Radiation levels were as high as 10 millisieverts per hour today, the equivalent of getting a CT scan for every hour of exposure. Radiation levels have since dropped and the plant workers are planning to return to work, officials said.
The Japanese government has actually amended its national safety standard on how much radiation workers can be exposed to so that workers can return to the plant. The limit is now 250 millisieverts, 2.5 times the previous limit.
In the aftermath of the 9.0 magnitude earthquake and tsunami, the growing fear of a nuclear meltdown has spread throughout Japan.
Emperor Akihito, a figure deeply respected in Japan, spoke for the first time since the Mar. 11 earthquake that has left at least 4,340 people dead. He tried to ease worries about the country's nuclear crisis.
"With the help of those involved I hope things will not get worse," Akihito, 77, said.
He offered his condolences to a grieving nation where at least 9,083 people are still missing and 434,00 are homeless.
"It is important that each of us shares the difficult days that lie ahead," Akihito said. "I pray that we will all take care of each other and overcome this tragedy."
In another sign of escalating nuclear danger, Cabinet Secretary Edano acknowledged that the containment vessels of some of the reactors are likely damaged. The Japan Atomic Industrial Forum confirmed damage to Units 2 and 3.
The last step in a nuclear meltdown is the breaching of the containment vessels. The fact that at least two containment vessels are damaged makes nuclear experts nervous.
"We have cracks now, cracks in the containment vessels...and if those cracks grow or if there's an explosion, we're talking a full blown Chernobyl, something beyond Chernobyl," Kaku said.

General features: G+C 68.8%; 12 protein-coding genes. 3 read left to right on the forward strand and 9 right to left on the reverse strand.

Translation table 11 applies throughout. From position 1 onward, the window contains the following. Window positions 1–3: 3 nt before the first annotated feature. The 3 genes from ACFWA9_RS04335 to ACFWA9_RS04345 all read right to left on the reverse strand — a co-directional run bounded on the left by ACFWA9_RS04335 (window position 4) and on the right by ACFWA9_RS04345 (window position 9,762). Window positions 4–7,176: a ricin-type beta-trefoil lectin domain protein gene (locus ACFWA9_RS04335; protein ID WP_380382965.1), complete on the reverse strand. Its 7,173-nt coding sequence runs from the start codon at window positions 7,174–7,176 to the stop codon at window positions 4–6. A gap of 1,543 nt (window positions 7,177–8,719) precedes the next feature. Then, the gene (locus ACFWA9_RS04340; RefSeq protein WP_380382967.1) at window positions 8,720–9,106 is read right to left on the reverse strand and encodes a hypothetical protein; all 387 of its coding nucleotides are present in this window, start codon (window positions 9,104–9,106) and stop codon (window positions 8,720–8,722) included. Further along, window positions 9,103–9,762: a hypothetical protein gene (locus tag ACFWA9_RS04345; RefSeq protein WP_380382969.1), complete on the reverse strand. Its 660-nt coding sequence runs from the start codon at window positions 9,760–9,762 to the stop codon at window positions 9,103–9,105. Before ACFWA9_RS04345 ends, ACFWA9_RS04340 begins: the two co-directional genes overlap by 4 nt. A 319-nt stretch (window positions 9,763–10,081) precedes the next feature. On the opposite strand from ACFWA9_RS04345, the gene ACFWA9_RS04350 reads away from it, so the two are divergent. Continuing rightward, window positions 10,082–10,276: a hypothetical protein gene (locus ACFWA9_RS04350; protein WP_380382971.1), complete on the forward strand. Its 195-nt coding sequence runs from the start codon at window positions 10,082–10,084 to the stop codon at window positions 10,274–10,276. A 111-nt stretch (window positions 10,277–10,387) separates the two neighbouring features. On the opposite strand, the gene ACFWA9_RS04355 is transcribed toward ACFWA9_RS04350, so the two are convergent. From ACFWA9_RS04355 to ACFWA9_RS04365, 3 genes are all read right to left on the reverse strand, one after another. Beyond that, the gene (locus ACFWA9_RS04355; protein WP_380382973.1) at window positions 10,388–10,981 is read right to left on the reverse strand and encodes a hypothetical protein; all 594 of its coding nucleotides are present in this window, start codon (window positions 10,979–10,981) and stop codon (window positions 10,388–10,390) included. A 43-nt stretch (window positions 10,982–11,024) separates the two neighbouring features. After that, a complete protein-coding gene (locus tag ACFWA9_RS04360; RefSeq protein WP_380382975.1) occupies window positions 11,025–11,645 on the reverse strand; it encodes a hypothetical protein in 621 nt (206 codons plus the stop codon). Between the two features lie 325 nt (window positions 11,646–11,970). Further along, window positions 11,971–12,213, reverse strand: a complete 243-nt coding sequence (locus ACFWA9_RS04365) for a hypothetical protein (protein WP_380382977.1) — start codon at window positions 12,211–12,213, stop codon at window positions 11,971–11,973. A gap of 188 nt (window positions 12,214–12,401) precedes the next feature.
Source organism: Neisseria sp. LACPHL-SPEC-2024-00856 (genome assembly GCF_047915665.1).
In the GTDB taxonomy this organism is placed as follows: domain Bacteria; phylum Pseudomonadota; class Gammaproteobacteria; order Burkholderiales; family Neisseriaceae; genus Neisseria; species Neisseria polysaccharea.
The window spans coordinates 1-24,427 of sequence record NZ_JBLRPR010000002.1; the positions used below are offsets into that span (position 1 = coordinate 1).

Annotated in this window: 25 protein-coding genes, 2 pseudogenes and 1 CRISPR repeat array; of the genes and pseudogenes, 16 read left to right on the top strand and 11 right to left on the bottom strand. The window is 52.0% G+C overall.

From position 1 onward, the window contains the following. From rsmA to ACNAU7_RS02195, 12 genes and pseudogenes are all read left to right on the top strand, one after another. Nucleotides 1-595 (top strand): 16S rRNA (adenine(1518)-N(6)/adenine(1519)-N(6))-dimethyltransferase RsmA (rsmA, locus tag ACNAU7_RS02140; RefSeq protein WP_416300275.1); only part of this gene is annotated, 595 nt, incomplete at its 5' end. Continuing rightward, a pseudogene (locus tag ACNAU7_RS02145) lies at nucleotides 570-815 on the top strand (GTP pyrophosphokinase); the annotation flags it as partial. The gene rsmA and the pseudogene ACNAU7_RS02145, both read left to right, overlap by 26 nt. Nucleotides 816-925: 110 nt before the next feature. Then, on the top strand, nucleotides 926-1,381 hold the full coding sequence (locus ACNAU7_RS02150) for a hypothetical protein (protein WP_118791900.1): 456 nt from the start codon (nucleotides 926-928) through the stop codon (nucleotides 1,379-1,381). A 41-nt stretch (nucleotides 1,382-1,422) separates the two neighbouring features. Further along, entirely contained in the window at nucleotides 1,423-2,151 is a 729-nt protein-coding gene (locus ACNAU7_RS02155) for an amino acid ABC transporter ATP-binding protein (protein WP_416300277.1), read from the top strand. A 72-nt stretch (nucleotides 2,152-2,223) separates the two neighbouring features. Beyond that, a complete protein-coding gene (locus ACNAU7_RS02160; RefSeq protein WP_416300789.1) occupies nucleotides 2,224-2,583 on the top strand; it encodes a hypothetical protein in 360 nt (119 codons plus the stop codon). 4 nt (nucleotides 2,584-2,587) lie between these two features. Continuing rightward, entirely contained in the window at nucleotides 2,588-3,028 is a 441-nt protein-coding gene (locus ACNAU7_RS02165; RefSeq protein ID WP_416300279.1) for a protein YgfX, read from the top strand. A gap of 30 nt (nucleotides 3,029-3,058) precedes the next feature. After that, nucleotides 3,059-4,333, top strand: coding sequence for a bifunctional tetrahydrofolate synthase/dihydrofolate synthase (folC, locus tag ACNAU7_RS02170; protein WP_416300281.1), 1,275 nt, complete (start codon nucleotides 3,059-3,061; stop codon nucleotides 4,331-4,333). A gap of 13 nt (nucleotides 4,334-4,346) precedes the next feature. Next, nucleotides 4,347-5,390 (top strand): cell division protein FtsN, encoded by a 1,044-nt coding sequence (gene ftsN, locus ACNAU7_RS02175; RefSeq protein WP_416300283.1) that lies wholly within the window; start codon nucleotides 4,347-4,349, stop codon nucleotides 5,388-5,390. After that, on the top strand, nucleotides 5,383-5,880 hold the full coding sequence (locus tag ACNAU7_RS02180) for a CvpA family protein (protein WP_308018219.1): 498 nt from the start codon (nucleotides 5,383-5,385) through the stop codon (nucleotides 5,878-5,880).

Japan Aborts Helicopter Mission Over Damaged Fukushima Plant
Some scientists believe that the accident level at the troubled plant should be escalated to a level 6, just one level lower than Chernobyl and two levels higher than the accident at Three Mile Island.
"I think the last ace in the hole is the Japanese Air Force, the military at some point may have to take over, may have to bury these reactors in concrete just like we did at Chernobyl, sandbagging the reactor with 5,000 tons of concrete, boric acid and sand," Kaku said.
Earlier today, government officials called off a plan for helicopters to dump seawater on the troubled reactors because of the heightened radiation levels.
The Japanese government has asked for the United States' help in the crisis.
Already, seven additional experts from the U.S. Nuclear Regulatory Commission arrived in Japan today.
The United States government may be sending in a special nuclear team, made up of hundreds of U.S. military personnel trained specifically for nuclear emergencies. They would be help respond to the disaster and offer aid to the local population if they suffered decontamination.
At least 140,000 people in the 12 mile radius around the plant have been evacuated. Those in a 12 to 19 mile radius of the plant have been ordered to stay indoors.
The mayor of Minami Soma, a town within that radius, said that residents are being stigmatized, Japanese broadcaster NHK reported.
"We are being labeled as contaminated lepers," he said.
The mayor said that drivers are refusing to transport supplies to them, NHK reported.
As Japan continues its rescue efforts, strong aftershocks continue to jolt the nation. Two aftershocks of magnitude 6.0 have hit Japan in the last 24 hours.
The Japanese are also bracing for a cold snap. Rain and snow is expected in the north. The worry for some is whether the snow will be radioactive.
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ABC News' Jim Hill, Juju Chang, Martha Raddatz, Luis Martinez, Lauren Pearle, Sunlen Miller and The Associated Press contributed to this report.